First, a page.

812 Jennings Avenue, one of the proposed conversions in the current permitting pipeline
Brandon Yadegari

Citing Santa Barbara’s crisis-level housing shortage, the City Council on Tuesday denied a proposal to convert a fourth-floor condominium at 101 West Anapamu Street to a short-term vacation rental. The 5-2 vote, with councilmembers Frank Hotchkiss and Randy Rowse dissenting in the strongest possible terms, upheld a previous and unanimous denial by the Historic Landmarks Commission (HLC), which similarly argued the project was “not consistent with the principles of sound community planning” as it would remove valuable housing from the market by moving the property from residential to “hotel” use.

Property owner Dan Cattaneo and his planning consultants argued the HLC decision was arbitrary and capricious and that the design review board ​— ​normally tasked with vetting the aesthetics of development projects​— ​overstepped its bounds by wading into land-use territory. They asked why the city would lay out a path for property owners to legally convert their units to vacation rentals​— ​spending many hours and thousands of dollars in the process​— ​if one of its lower-level discretionary boards was ready to deny even a single-unit proposal. Cattaneo claimed he wasn’t given due process at the HLC hearing and stated to the council, “As your constituent, I feel betrayed.”

HLC member Anthony Grumbine was clear with the council that while vacation-rental conversion proposals were a fairly new phenomenon for his board to study and consider, he was confident in its authority and ability to rule properly on their merits. Given the state’s Accessory Dwelling Unit program and the city’s Average Unit-Size Density initiative, Grumbine said, it’s clear there is a concerted effort at all levels of government to eat into California’s housing imbalance. The HLC is part of that effort, he said.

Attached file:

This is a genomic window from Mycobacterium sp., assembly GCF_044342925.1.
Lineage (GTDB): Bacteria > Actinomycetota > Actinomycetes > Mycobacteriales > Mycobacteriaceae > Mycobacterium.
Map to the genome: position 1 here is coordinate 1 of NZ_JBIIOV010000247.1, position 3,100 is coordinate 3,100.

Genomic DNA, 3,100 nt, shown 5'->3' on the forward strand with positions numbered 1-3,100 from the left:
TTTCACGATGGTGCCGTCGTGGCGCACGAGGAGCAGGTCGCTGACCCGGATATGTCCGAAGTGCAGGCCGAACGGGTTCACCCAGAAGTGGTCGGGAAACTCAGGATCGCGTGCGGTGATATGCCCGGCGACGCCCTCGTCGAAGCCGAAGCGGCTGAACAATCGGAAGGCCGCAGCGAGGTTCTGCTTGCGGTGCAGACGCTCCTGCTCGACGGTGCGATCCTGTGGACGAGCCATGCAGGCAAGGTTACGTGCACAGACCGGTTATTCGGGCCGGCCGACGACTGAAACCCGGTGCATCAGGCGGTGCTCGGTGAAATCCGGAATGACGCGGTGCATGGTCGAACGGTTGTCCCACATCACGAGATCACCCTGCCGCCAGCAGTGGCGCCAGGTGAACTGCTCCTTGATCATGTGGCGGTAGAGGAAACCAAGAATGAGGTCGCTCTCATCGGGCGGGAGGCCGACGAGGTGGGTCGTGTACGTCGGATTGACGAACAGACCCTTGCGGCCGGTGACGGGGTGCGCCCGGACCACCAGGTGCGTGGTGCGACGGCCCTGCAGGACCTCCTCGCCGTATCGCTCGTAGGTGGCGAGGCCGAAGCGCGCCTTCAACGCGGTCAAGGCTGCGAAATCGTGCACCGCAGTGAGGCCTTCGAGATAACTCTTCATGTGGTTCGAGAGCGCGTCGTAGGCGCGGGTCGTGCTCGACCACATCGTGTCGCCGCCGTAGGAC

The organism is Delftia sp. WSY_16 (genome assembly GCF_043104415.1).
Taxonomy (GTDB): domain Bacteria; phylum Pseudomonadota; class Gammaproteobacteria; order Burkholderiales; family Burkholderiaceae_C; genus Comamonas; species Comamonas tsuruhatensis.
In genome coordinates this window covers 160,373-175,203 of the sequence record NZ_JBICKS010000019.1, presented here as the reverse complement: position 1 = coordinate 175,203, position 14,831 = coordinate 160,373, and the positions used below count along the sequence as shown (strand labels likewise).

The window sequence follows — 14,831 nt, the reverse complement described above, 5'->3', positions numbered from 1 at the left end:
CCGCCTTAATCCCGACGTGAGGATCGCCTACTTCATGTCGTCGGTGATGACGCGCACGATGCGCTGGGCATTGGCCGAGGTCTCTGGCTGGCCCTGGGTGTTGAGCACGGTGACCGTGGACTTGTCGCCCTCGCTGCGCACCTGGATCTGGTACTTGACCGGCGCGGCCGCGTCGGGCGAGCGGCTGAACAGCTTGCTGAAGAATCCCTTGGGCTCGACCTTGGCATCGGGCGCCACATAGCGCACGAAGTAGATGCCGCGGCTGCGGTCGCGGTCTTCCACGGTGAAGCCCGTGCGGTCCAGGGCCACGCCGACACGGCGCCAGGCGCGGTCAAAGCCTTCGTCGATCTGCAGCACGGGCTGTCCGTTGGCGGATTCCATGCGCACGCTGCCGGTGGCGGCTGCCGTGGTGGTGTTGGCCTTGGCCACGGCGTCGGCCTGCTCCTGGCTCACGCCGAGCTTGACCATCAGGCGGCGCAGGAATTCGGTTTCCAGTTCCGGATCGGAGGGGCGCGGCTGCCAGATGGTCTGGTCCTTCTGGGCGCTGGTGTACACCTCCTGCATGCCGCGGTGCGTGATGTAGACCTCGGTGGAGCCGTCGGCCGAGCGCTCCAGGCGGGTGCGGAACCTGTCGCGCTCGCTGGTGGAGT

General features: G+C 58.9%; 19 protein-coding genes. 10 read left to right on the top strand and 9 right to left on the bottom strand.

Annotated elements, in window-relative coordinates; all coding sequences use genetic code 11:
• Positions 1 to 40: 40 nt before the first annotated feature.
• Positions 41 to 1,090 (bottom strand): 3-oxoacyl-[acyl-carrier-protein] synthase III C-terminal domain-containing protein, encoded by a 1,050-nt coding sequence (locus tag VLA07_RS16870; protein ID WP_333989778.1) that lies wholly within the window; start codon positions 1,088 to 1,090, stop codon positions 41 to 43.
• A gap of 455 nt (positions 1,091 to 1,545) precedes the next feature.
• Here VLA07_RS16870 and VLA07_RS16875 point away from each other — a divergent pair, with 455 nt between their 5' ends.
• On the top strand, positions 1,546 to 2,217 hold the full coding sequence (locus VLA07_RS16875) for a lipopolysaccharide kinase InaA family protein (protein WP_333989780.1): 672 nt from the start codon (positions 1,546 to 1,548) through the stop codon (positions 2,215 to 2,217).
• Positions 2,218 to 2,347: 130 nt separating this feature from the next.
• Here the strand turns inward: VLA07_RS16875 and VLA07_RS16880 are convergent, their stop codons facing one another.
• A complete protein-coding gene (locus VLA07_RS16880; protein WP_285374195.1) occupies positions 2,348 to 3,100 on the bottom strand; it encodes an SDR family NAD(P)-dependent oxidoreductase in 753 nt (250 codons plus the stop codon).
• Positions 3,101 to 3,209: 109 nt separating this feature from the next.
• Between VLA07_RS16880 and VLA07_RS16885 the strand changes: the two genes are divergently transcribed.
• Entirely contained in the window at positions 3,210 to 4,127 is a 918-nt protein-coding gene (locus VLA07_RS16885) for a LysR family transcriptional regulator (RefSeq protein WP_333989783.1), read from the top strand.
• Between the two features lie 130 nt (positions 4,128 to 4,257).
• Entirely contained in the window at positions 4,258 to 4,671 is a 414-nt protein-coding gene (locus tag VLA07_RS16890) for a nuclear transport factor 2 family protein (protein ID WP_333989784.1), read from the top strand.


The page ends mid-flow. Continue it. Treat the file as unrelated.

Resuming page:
Councilmember Jason Dominguez stated there’s been a housing shortage in Santa Barbara since the Chumash were the predominant residents. But now, he said, we’re in a housing crisis with teachers, nurses, and police officers unable to live where they work. That’s why even a single unit matters. Mayor Helene Schneider agreed the conversion process should be clarified. But, she explained, there still will be no guarantee that just because a property owner enters that process they will come out the other end with an approval. “It’s called discretionary for a reason,” she said. The council will hear two more home-to-hotel conversion appeals in the coming weeks.


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